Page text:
Andrew Lee is calling it the Raptor. I call them T-Rex parts. I expect that everyone will call it awesome.
I’m sure I’m going to have to do a round-up post at the end of the month with all my favorite Vic Vipers. In the meantime, I couldn’t resist posting one that I just saw.
Stefan (Brainbikerider) has a pretty different take on the Vic Viper shape. His ship is a lot less pointy than most, and barely has wings. It’s also great. He’s done some great color-blocking and used stickers impeccably.
Once again I find myself with more neat stuff to blog and no time to do it all justice. At least I added names this time. Does anyone else find the new version of flickr really frustrating for obtaining image deeplinks?
I’m digging the one below by legodrome, and I’m sure there will be many more nice fighters to come. I feel that the black stripes on the front are rather sharp.
During November, Nnenn ambitiously set out to present a new variation of the Vic Viper each day of the month. While the LEGO fan community on Flickr has known Nnenn to be one of the most prolific builders, no one has ever seen a builder post one new medium-sized LEGO creation for each day of an entire month. In the end, Nnenn did it; the result was “Novvember.”
In this exclusive interview with The Brothers Brick, Nnenn shares his thoughts on the project and how he managed to get everything finished without losing his sanity.
The Brothers Brick: What gave you the idea for Novvember?
Nnenn: Novvember came about as an effort to populate the Vic Viper group Peter Morris and I created on Flickr. We had each built and contributed a few VVs (based on the Gradius shmup series) to the pool but then came a period of stagnation. Since I have little tolerance for the myriad of unnecessary (or redundant) community groups, I felt something had to be done to warrant its existence. Dedicating a month to the cause, and the play on its name, is a carry-over of something I’ve done with my family for some time: we have such things as ‘Fun Friday, Special Breakfast Wednesday’ etc.
TBB: How long was the planning process? Had you been building Vipers before the start of the month or did you build all of them during November?
Nnenn: The idea began to germinate some weeks beforehand and I began building VVs about mid October… so I had several done before the official month began. The ‘official’ announcements were simply fun afterthoughts that helped garner momentum.
TBB: Describe your thought process on coming up with so many variations of the Viper.
Nnenn: During a ‘slow’ time on a visit to my in-laws, I remembered what Peter had said in his LAML interview about sketching ideas before building (something I rarely do) so I picked up a pen and covered three sheets with starfighters… most of them with dual forward prongs. Many of those became the basis for later models (the original paper is now fairly ragged with use); the rest came about by my usual method of fiddling with piece combinations.
TBB: What was the most challenging part of the whole project from start to finish?
Nnenn: Getting a model posted every single day was, by far, the most difficult aspect of the project. Many times during the month I thought about refining or making changes to whatever I was building but couldn’t because I needed to be moving on to maintain my ‘daily’ goal. So quality definitely suffered (as some have noted) but overall I’m pleased.
Years ago, I learned the tremendous educational value of completing many small projects over laboring over a single work for eons: An illustration professor I had would assign his students the task of developing twenty or so thumbnail solutions to some visual problem. When we presented our ideas, he would demand thirty new and unique sketches, declaring that our first attempts would always be the weakest and the least innovative. He said it wouldn’t be until number fifty or so that we would be forced into completely new territory. I wonder what Novvember would produce if we had four more weeks…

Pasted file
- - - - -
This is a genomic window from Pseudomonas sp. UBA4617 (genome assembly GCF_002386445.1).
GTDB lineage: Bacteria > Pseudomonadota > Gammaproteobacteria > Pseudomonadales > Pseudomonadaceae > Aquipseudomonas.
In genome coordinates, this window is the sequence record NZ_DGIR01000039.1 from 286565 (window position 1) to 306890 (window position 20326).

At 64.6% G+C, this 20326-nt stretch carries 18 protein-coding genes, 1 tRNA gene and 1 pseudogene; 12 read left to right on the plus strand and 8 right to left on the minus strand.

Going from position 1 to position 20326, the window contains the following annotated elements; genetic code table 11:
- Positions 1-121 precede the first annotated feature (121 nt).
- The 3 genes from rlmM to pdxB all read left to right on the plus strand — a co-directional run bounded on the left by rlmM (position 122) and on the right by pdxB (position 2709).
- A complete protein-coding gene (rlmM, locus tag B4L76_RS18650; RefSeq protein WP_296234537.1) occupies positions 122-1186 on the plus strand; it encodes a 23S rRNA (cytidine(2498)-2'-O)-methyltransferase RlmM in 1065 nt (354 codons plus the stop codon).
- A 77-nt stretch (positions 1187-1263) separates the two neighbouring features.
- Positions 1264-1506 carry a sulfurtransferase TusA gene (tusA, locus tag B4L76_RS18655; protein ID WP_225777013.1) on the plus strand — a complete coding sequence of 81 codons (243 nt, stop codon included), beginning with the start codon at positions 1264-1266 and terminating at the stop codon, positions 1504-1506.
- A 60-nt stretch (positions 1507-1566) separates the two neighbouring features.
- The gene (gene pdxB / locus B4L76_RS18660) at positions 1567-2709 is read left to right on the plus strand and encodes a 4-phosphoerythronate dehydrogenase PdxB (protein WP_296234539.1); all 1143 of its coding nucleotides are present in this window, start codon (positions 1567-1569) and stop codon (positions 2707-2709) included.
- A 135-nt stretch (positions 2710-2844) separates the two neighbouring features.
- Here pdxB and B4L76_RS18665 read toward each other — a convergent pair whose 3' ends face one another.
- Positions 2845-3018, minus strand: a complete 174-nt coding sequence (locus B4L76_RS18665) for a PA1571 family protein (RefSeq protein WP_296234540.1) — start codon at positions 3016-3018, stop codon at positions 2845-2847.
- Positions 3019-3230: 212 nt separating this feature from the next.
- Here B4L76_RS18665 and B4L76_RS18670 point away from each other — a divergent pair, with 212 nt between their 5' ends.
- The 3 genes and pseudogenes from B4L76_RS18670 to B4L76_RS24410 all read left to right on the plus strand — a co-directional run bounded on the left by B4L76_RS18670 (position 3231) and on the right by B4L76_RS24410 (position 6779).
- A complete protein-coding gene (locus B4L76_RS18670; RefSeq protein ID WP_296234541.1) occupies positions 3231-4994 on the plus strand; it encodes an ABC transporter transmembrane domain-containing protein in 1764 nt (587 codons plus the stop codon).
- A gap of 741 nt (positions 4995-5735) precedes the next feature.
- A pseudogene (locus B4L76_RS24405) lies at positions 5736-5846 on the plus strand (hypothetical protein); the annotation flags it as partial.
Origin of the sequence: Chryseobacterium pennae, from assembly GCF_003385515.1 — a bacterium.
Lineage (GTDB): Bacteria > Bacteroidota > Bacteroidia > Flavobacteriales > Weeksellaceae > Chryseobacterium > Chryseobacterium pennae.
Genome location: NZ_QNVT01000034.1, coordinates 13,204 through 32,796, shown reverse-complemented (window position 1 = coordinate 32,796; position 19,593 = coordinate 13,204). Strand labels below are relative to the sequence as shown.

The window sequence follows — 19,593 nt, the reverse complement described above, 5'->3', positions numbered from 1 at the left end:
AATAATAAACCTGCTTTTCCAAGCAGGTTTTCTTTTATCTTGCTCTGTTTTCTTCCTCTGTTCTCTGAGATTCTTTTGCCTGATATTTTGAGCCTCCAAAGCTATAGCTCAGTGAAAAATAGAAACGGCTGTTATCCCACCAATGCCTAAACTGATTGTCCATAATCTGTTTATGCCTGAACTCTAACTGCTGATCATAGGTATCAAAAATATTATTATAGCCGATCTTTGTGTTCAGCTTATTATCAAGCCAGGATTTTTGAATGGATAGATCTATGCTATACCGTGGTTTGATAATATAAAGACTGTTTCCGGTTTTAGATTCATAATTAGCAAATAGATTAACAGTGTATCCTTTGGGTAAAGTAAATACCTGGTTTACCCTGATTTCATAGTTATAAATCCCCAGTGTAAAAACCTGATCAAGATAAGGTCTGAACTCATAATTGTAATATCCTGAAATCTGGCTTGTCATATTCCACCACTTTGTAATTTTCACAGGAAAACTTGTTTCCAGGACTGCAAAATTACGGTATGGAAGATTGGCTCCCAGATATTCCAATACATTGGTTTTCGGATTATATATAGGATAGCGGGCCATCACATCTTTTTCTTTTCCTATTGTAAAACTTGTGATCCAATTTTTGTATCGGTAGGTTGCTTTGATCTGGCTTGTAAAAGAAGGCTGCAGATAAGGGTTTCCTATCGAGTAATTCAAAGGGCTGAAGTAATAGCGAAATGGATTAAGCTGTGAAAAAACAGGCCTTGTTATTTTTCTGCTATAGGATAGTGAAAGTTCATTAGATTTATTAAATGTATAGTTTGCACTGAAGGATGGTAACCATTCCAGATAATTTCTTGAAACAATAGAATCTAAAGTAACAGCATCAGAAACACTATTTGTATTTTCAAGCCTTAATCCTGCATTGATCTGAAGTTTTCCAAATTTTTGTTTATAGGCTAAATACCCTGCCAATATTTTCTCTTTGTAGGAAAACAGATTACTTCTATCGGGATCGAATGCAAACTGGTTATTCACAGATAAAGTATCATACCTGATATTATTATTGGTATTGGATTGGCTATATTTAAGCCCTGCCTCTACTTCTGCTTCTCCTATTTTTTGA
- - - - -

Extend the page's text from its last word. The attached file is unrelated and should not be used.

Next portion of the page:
TBB: What are your opinions on the public’s reaction, and what do you think of the other builders’ contributions to Novvember?
Nnenn: I predicted we’d initially have a handful of contributors and then see several more trickle in throughout the month. But I never worried about generating interest… I was too focused on doing my part, so-to-speak. The results, however, have been both surprising and wonderful: a ton of participants have helped my initial jesting about a flood of VVs become reality. A few with short attention spans have complained or thrown around some negativity but those types are inevitable and besides, nothing was done with malicious intent.
TBB: Name a few of your favorite Vipers from both your builds and those by others.
TBB: Do you have any plans after NoVVember?
Nnenn: Right now I’ll build anything but a VV; I guess I’m a little spent. Doing more variations might push me but my investment in the hobby is more grounded in fun than in work, so I’m done… until next time.
TBB: What are your overall thoughts on how everything turned out?
Previous interviews on The Brothers Brick:
This incredible Steampunkish Vic Viper is pure win! Mark Stafford has outdone himself. There is so much awesome goodness here, I don’t know what to say. I’ll just shut up and let it speak for itself.
Here’s his SC-5 Ramius, with gorgeous dark blue and orange highlights almost reminiscent of the color scheme from Ice Planet 2002:
And a very different ZR-15A Widowmaker:
I wonder if the creators of Gradius back in 1985 ever imagined people would still be paying homage to their game more than 20 years later…
McZargald of CATpit construction has posted a couple of really great Vic Viper fighters for NoVVember. The stripey one above is called Moorish Idol after a fish. It doesn’t have the traditional pronged front of a Vic Viper, but I think it’s way cool.
Crusade is equally stripey, with nicely sloped jet intakes: